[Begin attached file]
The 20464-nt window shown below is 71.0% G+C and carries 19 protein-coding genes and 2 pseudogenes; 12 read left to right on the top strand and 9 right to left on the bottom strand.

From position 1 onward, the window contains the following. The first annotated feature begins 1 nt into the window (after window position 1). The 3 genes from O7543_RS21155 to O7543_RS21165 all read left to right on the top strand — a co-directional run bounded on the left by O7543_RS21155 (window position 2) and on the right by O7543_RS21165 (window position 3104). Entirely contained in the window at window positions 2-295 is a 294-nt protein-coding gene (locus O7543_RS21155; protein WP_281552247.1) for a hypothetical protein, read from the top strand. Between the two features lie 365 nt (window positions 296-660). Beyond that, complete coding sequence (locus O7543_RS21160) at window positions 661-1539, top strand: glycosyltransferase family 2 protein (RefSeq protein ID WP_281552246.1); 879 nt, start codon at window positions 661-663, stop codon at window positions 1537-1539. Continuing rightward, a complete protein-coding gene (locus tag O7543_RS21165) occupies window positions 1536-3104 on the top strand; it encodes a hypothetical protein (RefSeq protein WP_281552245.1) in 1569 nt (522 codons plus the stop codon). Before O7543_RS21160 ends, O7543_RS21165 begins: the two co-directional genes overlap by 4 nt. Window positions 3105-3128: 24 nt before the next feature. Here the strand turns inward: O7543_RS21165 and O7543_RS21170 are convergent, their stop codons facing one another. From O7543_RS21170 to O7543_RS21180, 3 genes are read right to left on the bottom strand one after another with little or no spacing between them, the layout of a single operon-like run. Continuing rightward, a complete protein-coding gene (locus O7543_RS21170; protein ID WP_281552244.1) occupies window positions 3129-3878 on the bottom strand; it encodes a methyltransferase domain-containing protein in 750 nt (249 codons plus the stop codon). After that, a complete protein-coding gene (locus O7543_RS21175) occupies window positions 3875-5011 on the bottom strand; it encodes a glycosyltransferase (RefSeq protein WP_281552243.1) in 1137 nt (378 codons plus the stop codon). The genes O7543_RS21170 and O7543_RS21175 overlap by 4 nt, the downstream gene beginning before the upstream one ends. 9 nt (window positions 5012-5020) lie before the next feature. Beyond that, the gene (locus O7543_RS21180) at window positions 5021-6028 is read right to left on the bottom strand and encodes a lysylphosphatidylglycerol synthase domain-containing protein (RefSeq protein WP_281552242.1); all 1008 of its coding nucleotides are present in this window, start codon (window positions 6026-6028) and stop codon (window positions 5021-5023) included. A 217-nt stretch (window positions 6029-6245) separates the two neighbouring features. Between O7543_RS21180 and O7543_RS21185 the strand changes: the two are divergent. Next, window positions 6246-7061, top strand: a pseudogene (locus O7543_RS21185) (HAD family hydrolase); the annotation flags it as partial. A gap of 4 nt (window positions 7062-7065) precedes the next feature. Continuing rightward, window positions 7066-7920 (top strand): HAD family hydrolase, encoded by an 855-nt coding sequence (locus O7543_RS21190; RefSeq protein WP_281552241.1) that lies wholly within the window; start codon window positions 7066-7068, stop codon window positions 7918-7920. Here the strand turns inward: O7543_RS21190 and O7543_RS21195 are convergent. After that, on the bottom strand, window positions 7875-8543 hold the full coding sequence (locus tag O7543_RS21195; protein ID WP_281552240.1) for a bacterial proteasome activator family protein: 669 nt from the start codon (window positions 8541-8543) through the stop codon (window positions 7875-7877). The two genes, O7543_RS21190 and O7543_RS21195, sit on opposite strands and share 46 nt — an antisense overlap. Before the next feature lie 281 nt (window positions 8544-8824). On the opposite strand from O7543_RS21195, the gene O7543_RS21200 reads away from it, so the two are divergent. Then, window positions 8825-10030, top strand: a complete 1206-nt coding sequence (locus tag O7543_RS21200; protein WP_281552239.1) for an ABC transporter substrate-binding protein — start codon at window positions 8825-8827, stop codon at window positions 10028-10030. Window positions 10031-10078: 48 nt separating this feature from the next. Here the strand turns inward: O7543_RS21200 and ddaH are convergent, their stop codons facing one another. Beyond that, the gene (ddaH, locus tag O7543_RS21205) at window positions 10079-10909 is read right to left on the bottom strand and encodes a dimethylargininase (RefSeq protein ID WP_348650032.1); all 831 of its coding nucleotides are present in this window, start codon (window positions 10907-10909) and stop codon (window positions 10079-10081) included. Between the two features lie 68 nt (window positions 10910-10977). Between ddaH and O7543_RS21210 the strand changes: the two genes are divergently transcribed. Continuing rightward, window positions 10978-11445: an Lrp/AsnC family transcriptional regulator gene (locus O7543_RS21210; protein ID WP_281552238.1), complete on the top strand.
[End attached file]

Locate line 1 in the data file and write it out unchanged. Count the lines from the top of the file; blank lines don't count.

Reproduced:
The 20464-nt window shown below is 71.0% G+C and carries 19 protein-coding genes and 2 pseudogenes; 12 read left to right on the top strand and 9 right to left on the bottom strand.